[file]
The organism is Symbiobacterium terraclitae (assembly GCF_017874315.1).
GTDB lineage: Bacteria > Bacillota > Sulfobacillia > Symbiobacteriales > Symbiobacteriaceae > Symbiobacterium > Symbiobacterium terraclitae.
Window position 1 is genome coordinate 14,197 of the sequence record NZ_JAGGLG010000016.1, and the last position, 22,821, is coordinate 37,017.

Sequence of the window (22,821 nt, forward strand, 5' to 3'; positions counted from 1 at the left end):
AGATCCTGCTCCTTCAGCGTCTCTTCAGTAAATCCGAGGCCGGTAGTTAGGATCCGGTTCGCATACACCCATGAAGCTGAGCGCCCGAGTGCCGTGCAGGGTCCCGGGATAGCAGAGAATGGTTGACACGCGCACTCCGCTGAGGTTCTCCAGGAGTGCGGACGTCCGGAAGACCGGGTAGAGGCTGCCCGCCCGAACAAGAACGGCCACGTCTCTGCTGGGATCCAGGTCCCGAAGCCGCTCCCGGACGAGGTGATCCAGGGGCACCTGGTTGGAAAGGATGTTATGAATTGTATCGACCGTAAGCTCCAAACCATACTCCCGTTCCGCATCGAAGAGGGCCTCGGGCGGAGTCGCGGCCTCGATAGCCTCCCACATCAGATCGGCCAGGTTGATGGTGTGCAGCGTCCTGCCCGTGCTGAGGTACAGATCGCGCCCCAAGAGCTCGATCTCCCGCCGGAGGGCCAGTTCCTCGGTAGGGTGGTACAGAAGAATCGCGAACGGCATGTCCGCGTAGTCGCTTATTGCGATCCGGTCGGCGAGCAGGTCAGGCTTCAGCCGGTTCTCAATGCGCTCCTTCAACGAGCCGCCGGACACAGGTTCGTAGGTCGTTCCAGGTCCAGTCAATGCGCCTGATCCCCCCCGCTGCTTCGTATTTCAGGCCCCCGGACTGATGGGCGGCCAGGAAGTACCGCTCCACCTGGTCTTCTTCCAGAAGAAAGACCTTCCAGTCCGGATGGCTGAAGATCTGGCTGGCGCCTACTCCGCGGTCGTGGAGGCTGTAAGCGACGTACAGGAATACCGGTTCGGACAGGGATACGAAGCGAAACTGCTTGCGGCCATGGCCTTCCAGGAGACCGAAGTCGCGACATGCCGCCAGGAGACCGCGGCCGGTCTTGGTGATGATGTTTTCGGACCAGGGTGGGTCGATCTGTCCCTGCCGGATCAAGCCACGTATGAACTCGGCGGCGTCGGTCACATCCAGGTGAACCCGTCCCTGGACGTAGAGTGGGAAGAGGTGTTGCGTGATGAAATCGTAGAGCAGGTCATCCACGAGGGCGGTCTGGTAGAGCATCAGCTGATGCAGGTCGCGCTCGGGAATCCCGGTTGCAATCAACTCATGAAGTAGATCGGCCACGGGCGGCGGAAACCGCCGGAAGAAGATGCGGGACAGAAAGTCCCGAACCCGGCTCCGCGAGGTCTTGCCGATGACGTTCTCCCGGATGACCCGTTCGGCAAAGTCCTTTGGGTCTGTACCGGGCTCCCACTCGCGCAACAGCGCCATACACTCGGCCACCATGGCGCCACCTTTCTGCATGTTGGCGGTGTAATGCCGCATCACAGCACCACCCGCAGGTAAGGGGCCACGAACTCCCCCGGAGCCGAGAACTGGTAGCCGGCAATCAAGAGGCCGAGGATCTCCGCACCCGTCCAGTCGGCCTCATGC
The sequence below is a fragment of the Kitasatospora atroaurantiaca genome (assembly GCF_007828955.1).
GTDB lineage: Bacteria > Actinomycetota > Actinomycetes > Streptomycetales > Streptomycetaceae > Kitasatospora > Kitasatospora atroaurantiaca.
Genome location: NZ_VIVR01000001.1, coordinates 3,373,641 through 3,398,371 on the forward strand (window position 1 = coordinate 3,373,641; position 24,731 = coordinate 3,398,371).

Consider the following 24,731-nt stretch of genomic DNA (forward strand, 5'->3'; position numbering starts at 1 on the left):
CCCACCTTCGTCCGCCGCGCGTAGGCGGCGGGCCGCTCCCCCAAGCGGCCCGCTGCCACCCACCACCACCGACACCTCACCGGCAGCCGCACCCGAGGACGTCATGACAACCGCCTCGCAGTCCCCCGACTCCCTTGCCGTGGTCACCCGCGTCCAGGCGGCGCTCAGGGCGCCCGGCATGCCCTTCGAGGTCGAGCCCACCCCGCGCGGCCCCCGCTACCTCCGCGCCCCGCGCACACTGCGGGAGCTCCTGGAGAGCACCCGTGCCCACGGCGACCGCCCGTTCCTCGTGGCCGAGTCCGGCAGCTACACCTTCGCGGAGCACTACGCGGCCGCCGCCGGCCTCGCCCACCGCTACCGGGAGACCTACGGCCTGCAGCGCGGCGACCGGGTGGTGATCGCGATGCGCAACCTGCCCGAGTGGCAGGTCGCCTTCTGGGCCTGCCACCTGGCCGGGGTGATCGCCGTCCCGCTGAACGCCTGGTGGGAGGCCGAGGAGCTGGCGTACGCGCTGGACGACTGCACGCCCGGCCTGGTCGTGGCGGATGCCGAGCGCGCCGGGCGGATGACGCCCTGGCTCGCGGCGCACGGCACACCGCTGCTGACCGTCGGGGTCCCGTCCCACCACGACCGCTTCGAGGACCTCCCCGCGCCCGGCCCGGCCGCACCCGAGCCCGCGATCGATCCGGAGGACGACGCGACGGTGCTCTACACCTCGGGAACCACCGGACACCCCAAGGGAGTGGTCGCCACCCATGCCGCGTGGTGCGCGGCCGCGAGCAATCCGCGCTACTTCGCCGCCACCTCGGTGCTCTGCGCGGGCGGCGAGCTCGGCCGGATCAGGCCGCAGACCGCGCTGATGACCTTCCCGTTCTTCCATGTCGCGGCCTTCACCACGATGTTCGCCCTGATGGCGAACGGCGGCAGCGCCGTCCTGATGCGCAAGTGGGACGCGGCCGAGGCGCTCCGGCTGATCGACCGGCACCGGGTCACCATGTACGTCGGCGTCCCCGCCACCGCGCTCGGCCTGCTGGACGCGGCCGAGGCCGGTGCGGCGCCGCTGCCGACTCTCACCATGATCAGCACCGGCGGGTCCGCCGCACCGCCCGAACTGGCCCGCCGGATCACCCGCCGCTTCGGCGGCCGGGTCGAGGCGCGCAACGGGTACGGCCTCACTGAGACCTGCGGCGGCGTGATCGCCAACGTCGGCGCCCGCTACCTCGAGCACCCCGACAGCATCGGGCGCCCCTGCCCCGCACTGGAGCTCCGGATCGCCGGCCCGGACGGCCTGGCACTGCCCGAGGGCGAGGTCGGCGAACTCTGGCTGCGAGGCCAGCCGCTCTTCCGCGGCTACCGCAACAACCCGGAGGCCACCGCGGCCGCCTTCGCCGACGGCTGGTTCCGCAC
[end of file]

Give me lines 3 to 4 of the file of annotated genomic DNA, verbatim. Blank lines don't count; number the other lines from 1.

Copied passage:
Window position 1 is genome coordinate 14,197 of the sequence record NZ_JAGGLG010000016.1, and the last position, 22,821, is coordinate 37,017.

Sequence of the window (22,821 nt, forward strand, 5' to 3'; positions counted from 1 at the left end):